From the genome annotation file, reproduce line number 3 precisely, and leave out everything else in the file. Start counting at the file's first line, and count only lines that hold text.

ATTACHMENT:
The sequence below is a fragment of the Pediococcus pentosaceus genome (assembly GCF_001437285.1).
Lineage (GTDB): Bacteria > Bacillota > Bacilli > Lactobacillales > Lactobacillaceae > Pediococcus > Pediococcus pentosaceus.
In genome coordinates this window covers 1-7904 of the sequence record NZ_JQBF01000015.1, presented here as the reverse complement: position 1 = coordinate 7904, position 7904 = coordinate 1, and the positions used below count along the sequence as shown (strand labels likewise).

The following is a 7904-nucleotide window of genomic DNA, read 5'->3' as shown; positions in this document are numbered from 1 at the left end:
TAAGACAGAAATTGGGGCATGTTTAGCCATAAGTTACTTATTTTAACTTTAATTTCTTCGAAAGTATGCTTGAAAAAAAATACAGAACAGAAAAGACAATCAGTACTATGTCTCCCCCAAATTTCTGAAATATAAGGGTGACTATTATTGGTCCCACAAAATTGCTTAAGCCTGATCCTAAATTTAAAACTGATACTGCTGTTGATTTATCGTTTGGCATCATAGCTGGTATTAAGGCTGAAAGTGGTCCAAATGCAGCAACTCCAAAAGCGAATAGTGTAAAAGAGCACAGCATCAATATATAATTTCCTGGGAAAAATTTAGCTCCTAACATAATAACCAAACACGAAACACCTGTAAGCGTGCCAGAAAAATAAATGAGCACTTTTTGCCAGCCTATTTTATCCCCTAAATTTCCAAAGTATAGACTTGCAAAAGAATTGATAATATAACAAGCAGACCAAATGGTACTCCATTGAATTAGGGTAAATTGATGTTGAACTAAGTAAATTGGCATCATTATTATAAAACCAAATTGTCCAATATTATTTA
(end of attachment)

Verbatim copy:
In genome coordinates this window covers 1-7904 of the sequence record NZ_JQBF01000015.1, presented here as the reverse complement: position 1 = coordinate 7904, position 7904 = coordinate 1, and the positions used below count along the sequence as shown (strand labels likewise).